JUST LIKE SEN. PETE KELLY SAID IT WOULD
Alaska North Slope crude went over $80 per barrel this week for the first time since October, 2014 (except for a brief few hours in June). On Friday, ANS was selling at $80.57 a barrel.
For every dollar that oil sells in the $75 to $80 range, there’s an extra $80 million available for the State budget, which balances at $71.
Oil prices to date have averaged over $75 since July 1.
If oil stays in this price range — and it appears likely, according to experts — the State of Alaska will end up with a budget surplus. At the current $75 average, it will mean an extra $300 million to the State.
This is exactly why Senate Republicans, led by Senate President Pete Kelly, held firm against taxes. It’s why Kelly said the $700 million income tax that was proposed in 2017 was a permanent “solution” to a temporary problem.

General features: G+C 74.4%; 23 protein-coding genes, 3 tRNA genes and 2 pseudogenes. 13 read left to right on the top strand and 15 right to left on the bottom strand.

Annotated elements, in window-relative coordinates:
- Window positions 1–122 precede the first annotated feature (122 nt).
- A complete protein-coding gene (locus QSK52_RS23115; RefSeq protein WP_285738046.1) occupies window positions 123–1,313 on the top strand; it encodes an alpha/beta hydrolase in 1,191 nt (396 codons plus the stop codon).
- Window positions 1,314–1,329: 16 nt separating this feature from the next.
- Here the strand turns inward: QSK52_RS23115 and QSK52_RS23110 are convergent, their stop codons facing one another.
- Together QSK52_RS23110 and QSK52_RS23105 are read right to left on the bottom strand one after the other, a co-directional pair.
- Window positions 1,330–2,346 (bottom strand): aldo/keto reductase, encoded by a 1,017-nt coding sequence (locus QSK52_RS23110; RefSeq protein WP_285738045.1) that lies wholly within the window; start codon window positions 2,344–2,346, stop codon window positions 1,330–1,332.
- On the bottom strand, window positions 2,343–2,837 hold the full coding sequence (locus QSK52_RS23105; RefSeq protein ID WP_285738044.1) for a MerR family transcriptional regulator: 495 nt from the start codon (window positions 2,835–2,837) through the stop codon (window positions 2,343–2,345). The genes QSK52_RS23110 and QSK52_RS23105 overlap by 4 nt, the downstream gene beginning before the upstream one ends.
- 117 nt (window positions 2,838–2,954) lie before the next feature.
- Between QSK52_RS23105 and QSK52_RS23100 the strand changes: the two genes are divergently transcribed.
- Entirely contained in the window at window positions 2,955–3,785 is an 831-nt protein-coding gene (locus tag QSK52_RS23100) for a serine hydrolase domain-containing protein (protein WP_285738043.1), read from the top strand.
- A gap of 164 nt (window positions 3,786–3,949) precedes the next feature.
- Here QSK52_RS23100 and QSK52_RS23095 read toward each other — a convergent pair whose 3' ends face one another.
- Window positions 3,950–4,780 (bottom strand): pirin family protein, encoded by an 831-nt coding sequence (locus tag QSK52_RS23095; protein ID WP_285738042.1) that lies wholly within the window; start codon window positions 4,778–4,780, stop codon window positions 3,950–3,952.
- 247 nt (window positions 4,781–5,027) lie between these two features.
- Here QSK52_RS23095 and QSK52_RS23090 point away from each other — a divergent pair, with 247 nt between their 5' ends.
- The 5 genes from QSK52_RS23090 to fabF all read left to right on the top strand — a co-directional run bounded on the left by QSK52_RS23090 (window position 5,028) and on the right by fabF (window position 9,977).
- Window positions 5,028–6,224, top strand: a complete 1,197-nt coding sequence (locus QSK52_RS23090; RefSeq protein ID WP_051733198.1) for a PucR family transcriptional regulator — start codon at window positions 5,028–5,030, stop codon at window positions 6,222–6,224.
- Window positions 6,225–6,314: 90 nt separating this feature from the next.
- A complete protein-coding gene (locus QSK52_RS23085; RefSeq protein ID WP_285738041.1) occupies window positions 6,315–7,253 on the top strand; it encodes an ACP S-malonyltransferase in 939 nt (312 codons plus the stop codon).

Kelly described the IRS-style taxation system for House Democrats proposed, complete with fines and audits on working Alaskans.
“It would be everything you love about the federal system but with an Alaska twist,” Kelly said in 2017.
It also would have taken some $700 million out of the Alaska economy this year — an economy that is still in recession.
The scary part is that a $300 million surplus, plus the $700 million that would have been taken out of the economy through taxes and given to government, would have allowed State government to grow by 20 percent under Gov. Walker and the Democrats’ proposal.
The spring revenue forecast was based on $63 a barrel.